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Public hearing video

  • Video/Auslan
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Public hearings are an important part of the work of the Disability Royal Commission. They are formal, public meetings where people give evidence about events and issues. Hearings help us understand the experiences of people with disability and how they have been affected by violence, abuse, neglect and exploitation. This video explains how public hearings work, who is involved and what to expect if you are a witness at a public hearing.

 

Public hearings

The Disability Royal Commission is looking into violence, abuse, neglect and exploitation of people with disability.

We are holding public hearings. Public Hearings are formal, public meetings where people give evidence about events and issues.

Public hearings help the Royal Commission understand the experiences of people with disability and how they have been affected by violence, abuse, neglect or exploitation.

All public hearings are recorded and streamed live on the Royal Commission website.

People who give evidence at a hearing are called witnesses.

If you’ve been asked to be a witness, you will be asked to provide a witness statement.

This is a document that you prepare with the help of a lawyer. It sets out the evidence you will give.

The Royal Commission will invite some witnesses to also give evidence in person or via video.

If the Royal Commission invites you to give evidence, you can choose whether or not to do so. People with disability who have experienced violence, abuse, neglect or exploitation usually do not have to give evidence if they don’t want to.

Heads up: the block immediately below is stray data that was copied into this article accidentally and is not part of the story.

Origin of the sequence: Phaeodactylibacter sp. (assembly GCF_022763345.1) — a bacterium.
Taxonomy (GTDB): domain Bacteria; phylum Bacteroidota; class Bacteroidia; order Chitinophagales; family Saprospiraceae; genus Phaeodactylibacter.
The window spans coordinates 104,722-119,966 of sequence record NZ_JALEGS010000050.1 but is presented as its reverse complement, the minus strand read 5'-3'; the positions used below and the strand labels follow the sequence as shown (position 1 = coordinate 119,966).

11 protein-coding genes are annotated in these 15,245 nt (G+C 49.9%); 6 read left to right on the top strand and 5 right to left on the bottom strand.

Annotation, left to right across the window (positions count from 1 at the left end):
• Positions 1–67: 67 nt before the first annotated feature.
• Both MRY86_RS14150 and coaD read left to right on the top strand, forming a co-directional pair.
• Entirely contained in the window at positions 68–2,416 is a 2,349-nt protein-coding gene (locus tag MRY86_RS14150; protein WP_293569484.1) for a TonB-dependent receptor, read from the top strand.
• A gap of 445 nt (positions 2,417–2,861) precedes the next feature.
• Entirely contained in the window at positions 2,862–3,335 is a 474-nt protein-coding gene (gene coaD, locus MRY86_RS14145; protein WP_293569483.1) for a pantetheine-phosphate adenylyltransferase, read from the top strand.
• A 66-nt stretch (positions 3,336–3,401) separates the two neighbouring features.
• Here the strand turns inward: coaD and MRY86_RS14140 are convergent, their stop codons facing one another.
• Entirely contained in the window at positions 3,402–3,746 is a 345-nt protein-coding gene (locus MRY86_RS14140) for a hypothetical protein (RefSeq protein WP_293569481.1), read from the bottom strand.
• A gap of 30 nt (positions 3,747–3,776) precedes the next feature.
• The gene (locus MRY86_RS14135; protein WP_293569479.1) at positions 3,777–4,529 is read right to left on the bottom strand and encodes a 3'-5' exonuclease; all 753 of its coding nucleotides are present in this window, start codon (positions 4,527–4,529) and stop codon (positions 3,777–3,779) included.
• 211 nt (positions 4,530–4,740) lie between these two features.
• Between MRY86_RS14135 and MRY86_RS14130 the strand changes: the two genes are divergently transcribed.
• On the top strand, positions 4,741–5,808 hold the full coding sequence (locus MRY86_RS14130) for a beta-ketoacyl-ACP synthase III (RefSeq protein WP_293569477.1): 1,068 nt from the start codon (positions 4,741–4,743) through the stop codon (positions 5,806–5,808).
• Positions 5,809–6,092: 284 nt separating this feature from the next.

We also have the power to summons witnesses that we want to hear evidence from.  A person who receives a summons has to take part in the hearing.

We can help you to give evidence in the way that best suits you. For example, we can provide transport, interpreters and communication support.

When it’s your turn to give evidence, you’ll be asked to make an oath or affirmation. These are important promises to tell the truth. As you give evidence, lawyers and Commissioners will ask you questions about your evidence.

Public hearings will include:

  • the Commissioners
  • Counsel Assisting the Royal Commission and other lawyers
  • witnesses, who may give evidence via video
  • screens to display documents
  • interpreters
  • Royal Commission staff including counsellors.

If you do not want your evidence made public the Royal Commission may decide that the information cannot be published. This is called a non-publication direction.

A non-publication direction means the media cannot publish what you tell us at the public hearing.

If you are asked to be a witness for the Royal Commission, you can choose to have your own lawyer to advise you. They may also attend the hearing.

Your Story Disability Legal support is a free national legal service that provides legal advice and information to people interacting with the Disability Royal Commission.

The contact details for this service are on our website.

Financial assistance may also be available.

There are many organisations that can assist with your communication needs, or advocate on your behalf. Their details are on our website.

The Royal Commission has a counselling team who support witnesses before and after public hearings.

To find out more about the Royal Commission call us on 1800 517 199 or visit our website at disability.royalcommission.gov.au. Follow us on Facebook or Twitter.

The Royal Commission into Violence, Abuse, Neglect and Exploitation of People with Disability. A more inclusive, just society.

Public hearings (Auslan)